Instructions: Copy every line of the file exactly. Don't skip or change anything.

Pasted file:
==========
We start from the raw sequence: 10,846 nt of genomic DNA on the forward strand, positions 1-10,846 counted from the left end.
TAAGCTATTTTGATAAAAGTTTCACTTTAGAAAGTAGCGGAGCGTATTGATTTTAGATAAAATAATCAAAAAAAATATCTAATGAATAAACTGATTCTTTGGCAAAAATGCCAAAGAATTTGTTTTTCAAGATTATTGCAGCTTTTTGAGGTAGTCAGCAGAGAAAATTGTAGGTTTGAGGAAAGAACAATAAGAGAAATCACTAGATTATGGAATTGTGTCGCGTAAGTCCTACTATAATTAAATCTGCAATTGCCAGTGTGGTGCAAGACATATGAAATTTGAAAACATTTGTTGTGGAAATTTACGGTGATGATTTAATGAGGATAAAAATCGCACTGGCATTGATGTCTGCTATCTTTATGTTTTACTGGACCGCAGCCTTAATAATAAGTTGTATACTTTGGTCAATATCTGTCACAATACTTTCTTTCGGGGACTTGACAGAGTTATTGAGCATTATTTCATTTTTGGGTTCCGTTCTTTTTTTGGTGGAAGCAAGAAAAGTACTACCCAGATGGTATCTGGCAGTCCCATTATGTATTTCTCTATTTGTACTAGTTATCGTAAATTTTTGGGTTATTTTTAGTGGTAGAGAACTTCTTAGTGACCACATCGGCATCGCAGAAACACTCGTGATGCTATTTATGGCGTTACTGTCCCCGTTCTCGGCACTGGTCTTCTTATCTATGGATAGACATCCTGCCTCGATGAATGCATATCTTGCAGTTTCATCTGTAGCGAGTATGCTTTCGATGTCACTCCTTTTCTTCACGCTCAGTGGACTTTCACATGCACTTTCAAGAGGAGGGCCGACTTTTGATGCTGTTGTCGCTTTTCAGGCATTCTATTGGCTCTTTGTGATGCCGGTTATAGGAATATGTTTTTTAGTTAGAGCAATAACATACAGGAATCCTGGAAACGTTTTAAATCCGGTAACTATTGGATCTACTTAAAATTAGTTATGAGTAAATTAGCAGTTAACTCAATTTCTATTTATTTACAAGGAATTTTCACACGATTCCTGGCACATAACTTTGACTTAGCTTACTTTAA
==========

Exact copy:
We start from the raw sequence: 10,846 nt of genomic DNA on the forward strand, positions 1-10,846 counted from the left end.
TAAGCTATTTTGATAAAAGTTTCACTTTAGAAAGTAGCGGAGCGTATTGATTTTAGATAAAATAATCAAAAAAAATATCTAATGAATAAACTGATTCTTTGGCAAAAATGCCAAAGAATTTGTTTTTCAAGATTATTGCAGCTTTTTGAGGTAGTCAGCAGAGAAAATTGTAGGTTTGAGGAAAGAACAATAAGAGAAATCACTAGATTATGGAATTGTGTCGCGTAAGTCCTACTATAATTAAATCTGCAATTGCCAGTGTGGTGCAAGACATATGAAATTTGAAAACATTTGTTGTGGAAATTTACGGTGATGATTTAATGAGGATAAAAATCGCACTGGCATTGATGTCTGCTATCTTTATGTTTTACTGGACCGCAGCCTTAATAATAAGTTGTATACTTTGGTCAATATCTGTCACAATACTTTCTTTCGGGGACTTGACAGAGTTATTGAGCATTATTTCATTTTTGGGTTCCGTTCTTTTTTTGGTGGAAGCAAGAAAAGTACTACCCAGATGGTATCTGGCAGTCCCATTATGTATTTCTCTATTTGTACTAGTTATCGTAAATTTTTGGGTTATTTTTAGTGGTAGAGAACTTCTTAGTGACCACATCGGCATCGCAGAAACACTCGTGATGCTATTTATGGCGTTACTGTCCCCGTTCTCGGCACTGGTCTTCTTATCTATGGATAGACATCCTGCCTCGATGAATGCATATCTTGCAGTTTCATCTGTAGCGAGTATGCTTTCGATGTCACTCCTTTTCTTCACGCTCAGTGGACTTTCACATGCACTTTCAAGAGGAGGGCCGACTTTTGATGCTGTTGTCGCTTTTCAGGCATTCTATTGGCTCTTTGTGATGCCGGTTATAGGAATATGTTTTTTAGTTAGAGCAATAACATACAGGAATCCTGGAAACGTTTTAAATCCGGTAACTATTGGATCTACTTAAAATTAGTTATGAGTAAATTAGCAGTTAACTCAATTTCTATTTATTTACAAGGAATTTTCACACGATTCCTGGCACATAACTTTGACTTAGCTTACTTTAA